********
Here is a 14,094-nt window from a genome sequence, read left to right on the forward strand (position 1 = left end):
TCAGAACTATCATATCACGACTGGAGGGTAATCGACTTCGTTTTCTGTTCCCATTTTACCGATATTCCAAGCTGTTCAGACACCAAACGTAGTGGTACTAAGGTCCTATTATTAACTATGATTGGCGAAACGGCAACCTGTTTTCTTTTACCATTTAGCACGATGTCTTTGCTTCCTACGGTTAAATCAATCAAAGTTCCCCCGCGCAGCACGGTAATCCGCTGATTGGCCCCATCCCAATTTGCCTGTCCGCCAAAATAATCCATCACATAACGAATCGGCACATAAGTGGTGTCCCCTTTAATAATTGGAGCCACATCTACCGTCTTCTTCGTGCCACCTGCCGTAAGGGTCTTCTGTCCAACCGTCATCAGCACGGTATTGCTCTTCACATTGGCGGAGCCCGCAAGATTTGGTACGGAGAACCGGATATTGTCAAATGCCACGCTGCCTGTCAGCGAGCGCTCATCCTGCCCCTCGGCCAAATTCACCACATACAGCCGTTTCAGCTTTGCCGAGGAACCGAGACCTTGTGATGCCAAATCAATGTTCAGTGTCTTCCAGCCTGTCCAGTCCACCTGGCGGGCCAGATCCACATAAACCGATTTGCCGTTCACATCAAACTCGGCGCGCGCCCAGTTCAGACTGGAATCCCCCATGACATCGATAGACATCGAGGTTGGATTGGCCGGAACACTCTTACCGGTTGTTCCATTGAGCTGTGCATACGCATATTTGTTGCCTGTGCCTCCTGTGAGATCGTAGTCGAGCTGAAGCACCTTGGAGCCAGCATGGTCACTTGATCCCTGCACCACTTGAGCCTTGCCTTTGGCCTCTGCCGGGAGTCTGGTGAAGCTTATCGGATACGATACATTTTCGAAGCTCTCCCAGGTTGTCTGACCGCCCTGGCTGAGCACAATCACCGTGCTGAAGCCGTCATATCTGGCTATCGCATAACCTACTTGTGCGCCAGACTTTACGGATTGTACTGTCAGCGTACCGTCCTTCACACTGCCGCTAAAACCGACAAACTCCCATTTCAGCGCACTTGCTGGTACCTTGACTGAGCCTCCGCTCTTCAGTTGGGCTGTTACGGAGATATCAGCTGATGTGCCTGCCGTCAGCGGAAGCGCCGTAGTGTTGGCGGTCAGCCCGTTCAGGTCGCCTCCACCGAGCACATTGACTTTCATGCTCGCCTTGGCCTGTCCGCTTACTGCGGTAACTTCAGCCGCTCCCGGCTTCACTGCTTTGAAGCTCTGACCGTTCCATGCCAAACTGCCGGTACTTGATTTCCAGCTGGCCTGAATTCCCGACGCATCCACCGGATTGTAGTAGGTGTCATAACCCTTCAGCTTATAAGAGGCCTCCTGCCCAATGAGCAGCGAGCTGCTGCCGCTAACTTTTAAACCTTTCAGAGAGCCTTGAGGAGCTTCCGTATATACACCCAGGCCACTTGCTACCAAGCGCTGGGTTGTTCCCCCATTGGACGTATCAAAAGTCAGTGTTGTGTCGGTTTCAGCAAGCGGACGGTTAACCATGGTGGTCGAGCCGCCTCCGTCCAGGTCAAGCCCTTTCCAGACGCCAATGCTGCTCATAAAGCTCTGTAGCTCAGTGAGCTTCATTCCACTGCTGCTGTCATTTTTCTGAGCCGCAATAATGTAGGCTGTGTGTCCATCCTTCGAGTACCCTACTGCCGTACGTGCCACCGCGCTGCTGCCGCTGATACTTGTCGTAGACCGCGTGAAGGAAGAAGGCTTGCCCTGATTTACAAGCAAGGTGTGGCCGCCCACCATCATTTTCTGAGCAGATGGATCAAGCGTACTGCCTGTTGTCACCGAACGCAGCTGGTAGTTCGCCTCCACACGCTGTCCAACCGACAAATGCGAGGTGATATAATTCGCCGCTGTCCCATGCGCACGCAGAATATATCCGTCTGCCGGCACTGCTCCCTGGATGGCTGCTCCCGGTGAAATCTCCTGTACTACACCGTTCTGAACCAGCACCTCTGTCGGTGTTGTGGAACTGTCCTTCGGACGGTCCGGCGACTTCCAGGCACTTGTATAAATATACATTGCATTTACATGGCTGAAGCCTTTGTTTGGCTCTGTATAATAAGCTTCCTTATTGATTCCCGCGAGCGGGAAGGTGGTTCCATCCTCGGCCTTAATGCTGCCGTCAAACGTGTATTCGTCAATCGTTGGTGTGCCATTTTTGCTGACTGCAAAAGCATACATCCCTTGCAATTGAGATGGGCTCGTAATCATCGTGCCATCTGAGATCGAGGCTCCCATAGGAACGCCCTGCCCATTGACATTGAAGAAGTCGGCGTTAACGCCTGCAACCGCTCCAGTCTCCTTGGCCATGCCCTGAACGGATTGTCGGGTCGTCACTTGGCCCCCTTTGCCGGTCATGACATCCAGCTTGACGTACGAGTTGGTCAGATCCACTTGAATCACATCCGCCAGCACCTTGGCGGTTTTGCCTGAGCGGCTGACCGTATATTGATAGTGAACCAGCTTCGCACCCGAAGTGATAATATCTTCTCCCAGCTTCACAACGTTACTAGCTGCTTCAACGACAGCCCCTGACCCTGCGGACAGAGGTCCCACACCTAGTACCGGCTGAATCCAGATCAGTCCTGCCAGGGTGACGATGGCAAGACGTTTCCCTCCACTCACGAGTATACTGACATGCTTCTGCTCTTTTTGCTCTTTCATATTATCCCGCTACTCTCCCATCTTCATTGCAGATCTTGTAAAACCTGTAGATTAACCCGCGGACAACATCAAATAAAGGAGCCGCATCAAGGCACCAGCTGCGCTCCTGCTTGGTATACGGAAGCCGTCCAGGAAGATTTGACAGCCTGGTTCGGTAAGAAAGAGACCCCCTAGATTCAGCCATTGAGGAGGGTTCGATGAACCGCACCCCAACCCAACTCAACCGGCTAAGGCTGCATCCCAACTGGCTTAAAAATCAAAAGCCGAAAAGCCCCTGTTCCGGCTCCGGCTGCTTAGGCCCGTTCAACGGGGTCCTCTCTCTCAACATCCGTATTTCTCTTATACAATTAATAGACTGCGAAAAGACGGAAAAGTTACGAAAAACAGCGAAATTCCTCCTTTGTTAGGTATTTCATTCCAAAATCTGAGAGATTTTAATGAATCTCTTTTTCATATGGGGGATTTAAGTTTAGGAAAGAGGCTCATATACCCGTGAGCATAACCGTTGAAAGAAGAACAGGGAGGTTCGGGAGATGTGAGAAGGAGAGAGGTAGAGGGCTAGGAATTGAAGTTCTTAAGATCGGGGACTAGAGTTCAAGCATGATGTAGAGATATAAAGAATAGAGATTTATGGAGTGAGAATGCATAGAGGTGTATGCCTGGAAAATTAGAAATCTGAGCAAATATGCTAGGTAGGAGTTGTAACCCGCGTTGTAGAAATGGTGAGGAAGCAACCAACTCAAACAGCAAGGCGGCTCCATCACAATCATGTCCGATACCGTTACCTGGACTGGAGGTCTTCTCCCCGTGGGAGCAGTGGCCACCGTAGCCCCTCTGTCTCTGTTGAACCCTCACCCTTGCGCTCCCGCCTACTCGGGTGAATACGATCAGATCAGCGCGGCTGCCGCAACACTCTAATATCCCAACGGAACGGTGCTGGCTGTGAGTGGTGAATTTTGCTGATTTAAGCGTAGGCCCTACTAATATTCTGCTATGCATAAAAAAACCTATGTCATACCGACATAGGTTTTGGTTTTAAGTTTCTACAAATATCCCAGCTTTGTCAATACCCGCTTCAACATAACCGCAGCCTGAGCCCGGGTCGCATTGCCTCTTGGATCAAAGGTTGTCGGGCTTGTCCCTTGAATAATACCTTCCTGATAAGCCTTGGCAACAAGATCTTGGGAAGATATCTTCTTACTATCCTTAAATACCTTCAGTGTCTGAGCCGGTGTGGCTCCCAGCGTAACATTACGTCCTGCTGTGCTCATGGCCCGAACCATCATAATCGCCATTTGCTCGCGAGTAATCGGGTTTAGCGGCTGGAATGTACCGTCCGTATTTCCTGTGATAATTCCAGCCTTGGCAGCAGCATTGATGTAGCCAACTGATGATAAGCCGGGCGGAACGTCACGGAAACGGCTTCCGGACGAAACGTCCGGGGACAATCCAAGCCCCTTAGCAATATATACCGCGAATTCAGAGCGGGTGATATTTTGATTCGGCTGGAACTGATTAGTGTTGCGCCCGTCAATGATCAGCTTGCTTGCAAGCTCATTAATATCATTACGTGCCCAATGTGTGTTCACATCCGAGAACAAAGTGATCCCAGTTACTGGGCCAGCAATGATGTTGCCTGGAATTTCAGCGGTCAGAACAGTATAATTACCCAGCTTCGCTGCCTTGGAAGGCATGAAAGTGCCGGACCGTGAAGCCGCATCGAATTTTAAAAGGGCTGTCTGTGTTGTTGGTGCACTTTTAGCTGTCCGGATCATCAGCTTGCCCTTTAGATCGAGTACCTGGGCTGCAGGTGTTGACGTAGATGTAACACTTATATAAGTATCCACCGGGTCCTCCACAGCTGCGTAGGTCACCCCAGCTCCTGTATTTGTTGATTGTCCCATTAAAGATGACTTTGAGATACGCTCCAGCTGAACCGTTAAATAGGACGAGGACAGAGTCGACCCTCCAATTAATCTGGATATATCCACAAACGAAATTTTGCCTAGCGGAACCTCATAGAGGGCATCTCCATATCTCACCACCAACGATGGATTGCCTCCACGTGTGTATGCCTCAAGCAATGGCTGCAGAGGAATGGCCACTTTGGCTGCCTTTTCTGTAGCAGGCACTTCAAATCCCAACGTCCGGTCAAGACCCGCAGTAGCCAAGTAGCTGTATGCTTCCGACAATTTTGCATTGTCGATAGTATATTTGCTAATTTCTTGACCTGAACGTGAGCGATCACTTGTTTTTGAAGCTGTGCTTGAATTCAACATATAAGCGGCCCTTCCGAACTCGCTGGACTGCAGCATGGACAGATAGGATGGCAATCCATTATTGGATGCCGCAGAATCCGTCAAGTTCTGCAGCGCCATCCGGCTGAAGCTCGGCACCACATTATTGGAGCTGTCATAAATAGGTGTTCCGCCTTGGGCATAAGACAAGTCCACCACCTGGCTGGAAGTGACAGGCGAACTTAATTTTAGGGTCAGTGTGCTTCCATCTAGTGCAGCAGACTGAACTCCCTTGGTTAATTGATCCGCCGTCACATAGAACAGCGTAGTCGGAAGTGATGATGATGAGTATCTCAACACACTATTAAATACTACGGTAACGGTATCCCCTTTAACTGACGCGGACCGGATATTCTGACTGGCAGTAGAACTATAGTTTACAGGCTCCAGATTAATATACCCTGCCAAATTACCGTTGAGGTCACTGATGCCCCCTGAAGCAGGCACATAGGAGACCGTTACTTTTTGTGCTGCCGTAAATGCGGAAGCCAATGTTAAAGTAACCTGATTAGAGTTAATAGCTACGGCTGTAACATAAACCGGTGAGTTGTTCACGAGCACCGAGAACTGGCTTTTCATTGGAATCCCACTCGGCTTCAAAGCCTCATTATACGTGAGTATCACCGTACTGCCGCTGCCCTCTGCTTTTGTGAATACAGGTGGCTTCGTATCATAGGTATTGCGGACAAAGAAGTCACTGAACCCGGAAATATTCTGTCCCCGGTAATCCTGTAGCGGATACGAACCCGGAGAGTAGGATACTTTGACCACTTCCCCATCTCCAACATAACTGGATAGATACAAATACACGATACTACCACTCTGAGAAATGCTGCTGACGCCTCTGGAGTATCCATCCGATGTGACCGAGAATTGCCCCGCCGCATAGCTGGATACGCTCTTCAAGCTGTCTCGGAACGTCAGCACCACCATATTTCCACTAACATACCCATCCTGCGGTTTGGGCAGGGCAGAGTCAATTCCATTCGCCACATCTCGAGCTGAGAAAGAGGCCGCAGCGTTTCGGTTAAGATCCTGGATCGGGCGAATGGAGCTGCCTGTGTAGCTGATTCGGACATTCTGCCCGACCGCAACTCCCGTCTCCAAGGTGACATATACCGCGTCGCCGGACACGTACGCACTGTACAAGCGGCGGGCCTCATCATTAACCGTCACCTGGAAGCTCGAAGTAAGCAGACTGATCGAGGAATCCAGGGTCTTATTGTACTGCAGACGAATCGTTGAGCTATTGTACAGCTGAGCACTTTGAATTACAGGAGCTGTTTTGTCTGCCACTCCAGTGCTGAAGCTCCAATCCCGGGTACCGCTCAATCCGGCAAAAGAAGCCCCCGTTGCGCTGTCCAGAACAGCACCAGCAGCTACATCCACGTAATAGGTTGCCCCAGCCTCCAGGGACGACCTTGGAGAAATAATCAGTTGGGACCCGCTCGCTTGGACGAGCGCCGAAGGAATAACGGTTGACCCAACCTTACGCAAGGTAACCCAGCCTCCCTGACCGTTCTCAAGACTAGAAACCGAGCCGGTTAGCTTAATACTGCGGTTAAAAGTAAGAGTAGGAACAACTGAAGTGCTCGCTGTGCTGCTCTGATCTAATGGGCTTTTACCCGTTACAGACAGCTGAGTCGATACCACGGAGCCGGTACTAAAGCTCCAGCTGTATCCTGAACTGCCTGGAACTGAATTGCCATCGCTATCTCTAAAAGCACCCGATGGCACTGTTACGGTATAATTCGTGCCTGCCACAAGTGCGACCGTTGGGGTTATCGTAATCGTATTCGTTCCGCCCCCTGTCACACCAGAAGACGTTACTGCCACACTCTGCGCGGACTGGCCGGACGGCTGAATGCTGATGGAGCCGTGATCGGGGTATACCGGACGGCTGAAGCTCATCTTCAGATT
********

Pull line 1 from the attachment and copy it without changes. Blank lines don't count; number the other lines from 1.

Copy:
Here is a 14,094-nt window from a genome sequence, read left to right on the forward strand (position 1 = left end):